Short-term borrowings, also known as short-term debt or current liabilities, refer to funds that a company borrows for a period of one year or less. These borrowings are used to finance day-to-day operational expenses, working capital needs, or to address short-term cash flow gaps.
Nature of Short-Term Borrowings:
Short-term borrowings represent financial obligations that are expected to be settled within one year. They are typically used to address immediate financing needs.
Forms of Short-Term Borrowings:
Short-term borrowings can take various forms, including bank loans, lines of credit, commercial paper, trade credit, and other types of short-term credit arrangements.
Purpose and Use:
Companies utilize short-term borrowings to meet working capital requirements, finance inventory purchases, cover operating expenses, and manage cash flow fluctuations.
Interest rates on short-term borrowings are typically lower than those on long-term debt, but they can still vary depending on factors like the borrower’s creditworthiness and prevailing market conditions.
Short-term borrowings are expected to be repaid within one year. This makes them a suitable option for businesses facing temporary financial needs.
Risk and Liquidity:
While short-term borrowings can provide quick access to funds, they also come with the risk of higher interest rates and the need for timely repayment.
Sources of Short-Term Borrowings:
Short-term borrowings can be sourced from various entities, including commercial banks, financial institutions, trade creditors, and sometimes even from shareholders or related parties.
Impact on Financial Statements:
Short-term borrowings are classified as current liabilities on the balance sheet, reflecting the company’s obligation to repay the debt within the next year. They also affect the company’s interest expense on the income statement.
Renewal or Rollover:
In some cases, companies may choose to renew or roll over short-term borrowings if they are unable to repay them by the maturity date. This may involve negotiating new terms with the lender.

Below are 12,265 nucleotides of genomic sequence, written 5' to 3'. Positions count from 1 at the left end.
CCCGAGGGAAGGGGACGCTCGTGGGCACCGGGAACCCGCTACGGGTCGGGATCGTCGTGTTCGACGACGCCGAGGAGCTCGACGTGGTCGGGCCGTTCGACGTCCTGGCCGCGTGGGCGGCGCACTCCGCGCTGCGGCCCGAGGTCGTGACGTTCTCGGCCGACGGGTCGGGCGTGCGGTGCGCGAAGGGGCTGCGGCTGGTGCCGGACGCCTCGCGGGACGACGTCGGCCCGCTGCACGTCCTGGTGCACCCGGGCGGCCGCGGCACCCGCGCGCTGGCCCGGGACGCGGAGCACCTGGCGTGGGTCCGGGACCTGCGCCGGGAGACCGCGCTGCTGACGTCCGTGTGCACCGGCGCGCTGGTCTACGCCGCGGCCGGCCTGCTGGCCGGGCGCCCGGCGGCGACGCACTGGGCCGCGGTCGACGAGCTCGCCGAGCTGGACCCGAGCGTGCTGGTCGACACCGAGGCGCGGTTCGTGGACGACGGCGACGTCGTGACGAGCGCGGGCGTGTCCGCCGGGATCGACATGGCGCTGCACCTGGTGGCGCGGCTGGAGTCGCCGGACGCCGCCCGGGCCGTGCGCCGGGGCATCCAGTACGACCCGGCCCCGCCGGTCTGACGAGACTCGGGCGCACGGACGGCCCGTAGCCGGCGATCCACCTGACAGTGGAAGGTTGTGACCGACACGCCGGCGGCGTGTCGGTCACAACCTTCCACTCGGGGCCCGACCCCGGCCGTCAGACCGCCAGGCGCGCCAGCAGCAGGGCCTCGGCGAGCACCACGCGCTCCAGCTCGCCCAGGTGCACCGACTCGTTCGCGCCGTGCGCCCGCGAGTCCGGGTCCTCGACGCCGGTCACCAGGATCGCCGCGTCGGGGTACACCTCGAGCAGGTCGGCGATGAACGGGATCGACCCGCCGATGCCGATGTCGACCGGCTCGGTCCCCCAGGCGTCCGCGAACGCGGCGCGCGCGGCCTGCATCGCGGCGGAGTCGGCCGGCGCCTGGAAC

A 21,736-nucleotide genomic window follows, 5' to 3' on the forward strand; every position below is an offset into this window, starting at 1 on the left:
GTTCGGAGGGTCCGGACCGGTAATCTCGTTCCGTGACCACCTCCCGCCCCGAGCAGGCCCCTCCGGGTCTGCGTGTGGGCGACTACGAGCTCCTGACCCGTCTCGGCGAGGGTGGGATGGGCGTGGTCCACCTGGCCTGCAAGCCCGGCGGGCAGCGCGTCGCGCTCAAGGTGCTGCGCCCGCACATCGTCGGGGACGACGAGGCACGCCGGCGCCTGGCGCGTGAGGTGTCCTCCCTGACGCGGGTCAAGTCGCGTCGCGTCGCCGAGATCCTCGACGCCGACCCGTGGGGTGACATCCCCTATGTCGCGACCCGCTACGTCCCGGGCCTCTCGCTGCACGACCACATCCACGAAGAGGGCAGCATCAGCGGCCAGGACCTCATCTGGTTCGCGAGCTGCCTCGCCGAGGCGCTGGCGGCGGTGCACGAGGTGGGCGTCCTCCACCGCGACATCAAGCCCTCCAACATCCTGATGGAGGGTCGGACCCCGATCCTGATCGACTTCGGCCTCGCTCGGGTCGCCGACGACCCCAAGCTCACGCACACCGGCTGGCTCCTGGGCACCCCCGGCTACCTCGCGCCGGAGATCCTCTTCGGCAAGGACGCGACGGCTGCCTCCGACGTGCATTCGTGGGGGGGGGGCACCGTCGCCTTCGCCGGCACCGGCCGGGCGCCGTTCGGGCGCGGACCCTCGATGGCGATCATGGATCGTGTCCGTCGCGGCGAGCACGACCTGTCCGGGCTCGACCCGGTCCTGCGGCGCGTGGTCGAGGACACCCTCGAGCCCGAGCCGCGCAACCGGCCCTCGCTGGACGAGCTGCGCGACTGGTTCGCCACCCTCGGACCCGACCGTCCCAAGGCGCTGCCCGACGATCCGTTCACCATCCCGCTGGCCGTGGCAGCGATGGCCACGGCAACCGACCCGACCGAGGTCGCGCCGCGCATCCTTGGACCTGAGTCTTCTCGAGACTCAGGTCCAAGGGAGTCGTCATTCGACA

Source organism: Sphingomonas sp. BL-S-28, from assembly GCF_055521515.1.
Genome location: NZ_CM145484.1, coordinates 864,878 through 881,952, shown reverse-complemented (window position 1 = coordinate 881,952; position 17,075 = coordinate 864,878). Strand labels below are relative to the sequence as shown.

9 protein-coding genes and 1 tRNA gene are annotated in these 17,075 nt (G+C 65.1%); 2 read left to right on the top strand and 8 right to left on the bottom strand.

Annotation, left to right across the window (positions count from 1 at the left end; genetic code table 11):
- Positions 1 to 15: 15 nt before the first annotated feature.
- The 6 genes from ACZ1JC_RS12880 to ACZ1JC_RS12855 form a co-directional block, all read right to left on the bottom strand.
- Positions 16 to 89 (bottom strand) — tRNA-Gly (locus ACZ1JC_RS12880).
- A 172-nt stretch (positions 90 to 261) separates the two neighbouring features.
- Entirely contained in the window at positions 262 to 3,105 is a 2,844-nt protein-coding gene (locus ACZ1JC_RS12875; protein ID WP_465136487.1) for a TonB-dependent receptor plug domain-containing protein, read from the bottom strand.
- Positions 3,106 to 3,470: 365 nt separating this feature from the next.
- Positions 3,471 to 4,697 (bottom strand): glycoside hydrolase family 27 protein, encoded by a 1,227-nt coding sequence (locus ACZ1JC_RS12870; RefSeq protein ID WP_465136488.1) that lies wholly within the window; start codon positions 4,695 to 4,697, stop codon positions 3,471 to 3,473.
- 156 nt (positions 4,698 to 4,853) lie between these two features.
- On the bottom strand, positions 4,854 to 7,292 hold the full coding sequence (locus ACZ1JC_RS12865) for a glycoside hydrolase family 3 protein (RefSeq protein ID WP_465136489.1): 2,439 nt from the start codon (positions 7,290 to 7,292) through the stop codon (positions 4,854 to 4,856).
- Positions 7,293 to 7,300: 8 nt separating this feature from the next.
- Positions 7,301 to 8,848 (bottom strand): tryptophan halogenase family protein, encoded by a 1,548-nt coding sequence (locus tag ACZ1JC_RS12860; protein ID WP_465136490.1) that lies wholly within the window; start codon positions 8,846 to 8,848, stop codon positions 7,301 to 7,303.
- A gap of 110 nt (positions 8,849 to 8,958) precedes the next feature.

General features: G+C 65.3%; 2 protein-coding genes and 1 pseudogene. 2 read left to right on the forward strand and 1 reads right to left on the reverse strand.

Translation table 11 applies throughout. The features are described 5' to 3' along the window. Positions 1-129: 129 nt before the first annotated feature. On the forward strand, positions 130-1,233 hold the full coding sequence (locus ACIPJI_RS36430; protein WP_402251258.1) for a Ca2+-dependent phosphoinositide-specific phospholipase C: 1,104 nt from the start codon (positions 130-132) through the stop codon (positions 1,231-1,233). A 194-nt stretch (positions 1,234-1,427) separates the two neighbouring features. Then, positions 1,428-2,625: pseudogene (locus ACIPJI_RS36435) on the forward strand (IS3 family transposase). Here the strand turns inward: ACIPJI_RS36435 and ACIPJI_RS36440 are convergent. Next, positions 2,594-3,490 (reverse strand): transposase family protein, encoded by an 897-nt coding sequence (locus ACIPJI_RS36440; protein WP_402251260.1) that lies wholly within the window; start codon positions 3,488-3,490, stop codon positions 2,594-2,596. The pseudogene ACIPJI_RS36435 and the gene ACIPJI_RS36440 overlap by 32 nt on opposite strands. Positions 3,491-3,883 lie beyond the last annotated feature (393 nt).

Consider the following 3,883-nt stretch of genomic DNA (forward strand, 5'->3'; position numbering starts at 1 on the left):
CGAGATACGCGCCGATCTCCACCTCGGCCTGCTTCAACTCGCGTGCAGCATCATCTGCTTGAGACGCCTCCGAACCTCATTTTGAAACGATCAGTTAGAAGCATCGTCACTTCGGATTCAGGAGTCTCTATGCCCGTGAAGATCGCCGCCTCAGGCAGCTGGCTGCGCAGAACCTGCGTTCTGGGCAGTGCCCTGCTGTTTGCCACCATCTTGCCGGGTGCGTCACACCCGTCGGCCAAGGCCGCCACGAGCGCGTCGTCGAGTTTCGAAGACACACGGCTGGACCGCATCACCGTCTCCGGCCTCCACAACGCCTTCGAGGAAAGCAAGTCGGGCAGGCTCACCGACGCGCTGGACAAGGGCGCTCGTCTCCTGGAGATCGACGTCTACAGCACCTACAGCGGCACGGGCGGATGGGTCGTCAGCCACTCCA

Prudent Use and Management:
It’s important for companies to use short-term borrowings judiciously and have a clear repayment plan in place to avoid financial strain and ensure they are used for productive purposes.
Relation to Working Capital Management:
Short-term borrowings are an integral part of a company’s working capital management strategy, helping to ensure that there is enough liquidity to cover short-term operational needs.
Short Term Borrowings Avenues
Banks offer short-term loans to businesses, providing them with a lump sum amount for a defined period, typically one year or less. These loans can be used for various purposes such as working capital, inventory financing, or covering operational expenses.
- Competitive interest rates.
- Formal application process.
- Requires collateral in some cases.
- Can be unsecured for established businesses with strong creditworthiness.
Lines of Credit:
A line of credit is a flexible borrowing arrangement where a financial institution extends a credit limit to a business. The business can draw funds up to the limit as needed, and interest is only charged on the amount borrowed.
- Interest is charged only on the amount borrowed.
- Provides flexibility in managing short-term cash flow needs.
- Usually requires collateral or a personal guarantee.
- Can be revolving (reusable) or non-revolving (one-time use).
Trade credit is a form of short-term financing where a supplier allows a business to purchase goods or services on credit terms, typically with payment due within a specified period (e.g., 30 days).
- Common in B2B transactions.
- No formal application process.
- Helps businesses manage cash flow by deferring payment for goods or services.
Commercial paper is a type of unsecured, short-term debt instrument issued by large corporations to raise funds. It is typically sold in the money markets to investors.
- Issued by well-established, creditworthy companies.
- Usually matures within 270 days.
- Provides a cost-effective way to raise short-term capital.
Invoice Financing or Factoring:
Invoice financing involves a business selling its accounts receivable (unpaid invoices) to a financial institution at a discount. The business receives immediate cash for the invoices.
- Provides quick access to cash flow tied up in unpaid invoices.
- Can be recourse (business retains risk) or non-recourse (financial institution assumes risk).
- Useful for businesses with slow-paying customers.
Supplier Financing Programs:
Some large corporations offer supplier financing programs to their vendors, allowing them to obtain financing at preferential rates based on their relationship with the buying company.
- Access to financing at favorable terms.
- Can enhance the financial stability of suppliers.
Microfinance Institutions and Online Lenders:
Microfinance institutions and online lenders provide short-term loans to small and micro-enterprises. These loans are often easier to access compared to traditional bank loans.
- Streamlined application processes.
- Quick approval and funding.
- May have higher interest rates compared to traditional bank loans.
Government Programs and Grants:
Some governments offer short-term financing programs or grants to support businesses, especially during economic challenges or for specific industries.
- May come with favorable terms or low-interest rates.
- Eligibility criteria and application processes vary by program.